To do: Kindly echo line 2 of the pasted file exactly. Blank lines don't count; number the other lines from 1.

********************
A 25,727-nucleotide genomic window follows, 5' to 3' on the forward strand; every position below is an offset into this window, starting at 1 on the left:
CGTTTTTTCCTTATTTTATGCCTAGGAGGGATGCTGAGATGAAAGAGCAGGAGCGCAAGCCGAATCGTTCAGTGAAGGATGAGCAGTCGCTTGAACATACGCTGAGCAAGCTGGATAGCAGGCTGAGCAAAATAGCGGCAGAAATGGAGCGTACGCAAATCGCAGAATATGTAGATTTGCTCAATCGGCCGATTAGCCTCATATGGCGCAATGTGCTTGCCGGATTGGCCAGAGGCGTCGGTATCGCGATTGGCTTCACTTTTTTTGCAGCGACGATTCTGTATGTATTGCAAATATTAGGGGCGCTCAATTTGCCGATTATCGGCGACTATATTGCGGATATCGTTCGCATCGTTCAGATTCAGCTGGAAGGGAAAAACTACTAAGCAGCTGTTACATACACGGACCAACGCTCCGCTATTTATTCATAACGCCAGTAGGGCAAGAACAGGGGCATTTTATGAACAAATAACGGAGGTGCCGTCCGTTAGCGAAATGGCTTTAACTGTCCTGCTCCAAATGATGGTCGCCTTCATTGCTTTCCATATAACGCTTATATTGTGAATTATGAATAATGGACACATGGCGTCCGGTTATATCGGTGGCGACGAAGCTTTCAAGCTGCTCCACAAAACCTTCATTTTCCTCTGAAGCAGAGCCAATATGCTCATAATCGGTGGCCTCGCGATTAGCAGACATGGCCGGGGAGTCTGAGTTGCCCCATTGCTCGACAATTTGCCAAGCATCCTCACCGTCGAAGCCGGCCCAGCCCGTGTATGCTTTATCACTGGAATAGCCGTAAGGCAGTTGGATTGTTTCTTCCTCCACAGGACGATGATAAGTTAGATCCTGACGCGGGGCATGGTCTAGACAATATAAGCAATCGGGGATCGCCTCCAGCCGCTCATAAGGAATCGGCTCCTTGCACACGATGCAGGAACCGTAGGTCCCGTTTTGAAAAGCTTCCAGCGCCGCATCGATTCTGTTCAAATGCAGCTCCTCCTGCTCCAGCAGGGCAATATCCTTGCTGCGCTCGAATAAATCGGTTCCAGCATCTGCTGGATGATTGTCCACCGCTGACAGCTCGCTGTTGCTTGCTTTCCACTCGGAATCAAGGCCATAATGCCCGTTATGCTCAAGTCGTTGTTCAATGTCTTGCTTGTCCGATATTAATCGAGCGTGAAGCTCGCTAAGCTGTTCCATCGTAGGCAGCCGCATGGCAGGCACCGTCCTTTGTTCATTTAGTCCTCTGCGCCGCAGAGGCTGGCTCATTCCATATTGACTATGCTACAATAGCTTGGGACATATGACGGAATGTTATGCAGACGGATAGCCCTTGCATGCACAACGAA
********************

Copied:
CGTTTTTTCCTTATTTTATGCCTAGGAGGGATGCTGAGATGAAAGAGCAGGAGCGCAAGCCGAATCGTTCAGTGAAGGATGAGCAGTCGCTTGAACATACGCTGAGCAAGCTGGATAGCAGGCTGAGCAAAATAGCGGCAGAAATGGAGCGTACGCAAATCGCAGAATATGTAGATTTGCTCAATCGGCCGATTAGCCTCATATGGCGCAATGTGCTTGCCGGATTGGCCAGAGGCGTCGGTATCGCGATTGGCTTCACTTTTTTTGCAGCGACGATTCTGTATGTATTGCAAATATTAGGGGCGCTCAATTTGCCGATTATCGGCGACTATATTGCGGATATCGTTCGCATCGTTCAGATTCAGCTGGAAGGGAAAAACTACTAAGCAGCTGTTACATACACGGACCAACGCTCCGCTATTTATTCATAACGCCAGTAGGGCAAGAACAGGGGCATTTTATGAACAAATAACGGAGGTGCCGTCCGTTAGCGAAATGGCTTTAACTGTCCTGCTCCAAATGATGGTCGCCTTCATTGCTTTCCATATAACGCTTATATTGTGAATTATGAATAATGGACACATGGCGTCCGGTTATATCGGTGGCGACGAAGCTTTCAAGCTGCTCCACAAAACCTTCATTTTCCTCTGAAGCAGAGCCAATATGCTCATAATCGGTGGCCTCGCGATTAGCAGACATGGCCGGGGAGTCTGAGTTGCCCCATTGCTCGACAATTTGCCAAGCATCCTCACCGTCGAAGCCGGCCCAGCCCGTGTATGCTTTATCACTGGAATAGCCGTAAGGCAGTTGGATTGTTTCTTCCTCCACAGGACGATGATAAGTTAGATCCTGACGCGGGGCATGGTCTAGACAATATAAGCAATCGGGGATCGCCTCCAGCCGCTCATAAGGAATCGGCTCCTTGCACACGATGCAGGAACCGTAGGTCCCGTTTTGAAAAGCTTCCAGCGCCGCATCGATTCTGTTCAAATGCAGCTCCTCCTGCTCCAGCAGGGCAATATCCTTGCTGCGCTCGAATAAATCGGTTCCAGCATCTGCTGGATGATTGTCCACCGCTGACAGCTCGCTGTTGCTTGCTTTCCACTCGGAATCAAGGCCATAATGCCCGTTATGCTCAAGTCGTTGTTCAATGTCTTGCTTGTCCGATATTAATCGAGCGTGAAGCTCGCTAAGCTGTTCCATCGTAGGCAGCCGCATGGCAGGCACCGTCCTTTGTTCATTTAGTCCTCTGCGCCGCAGAGGCTGGCTCATTCCATATTGACTATGCTACAATAGCTTGGGACATATGACGGAATGTTATGCAGACGGATAGCCCTTGCATGCACAACGAA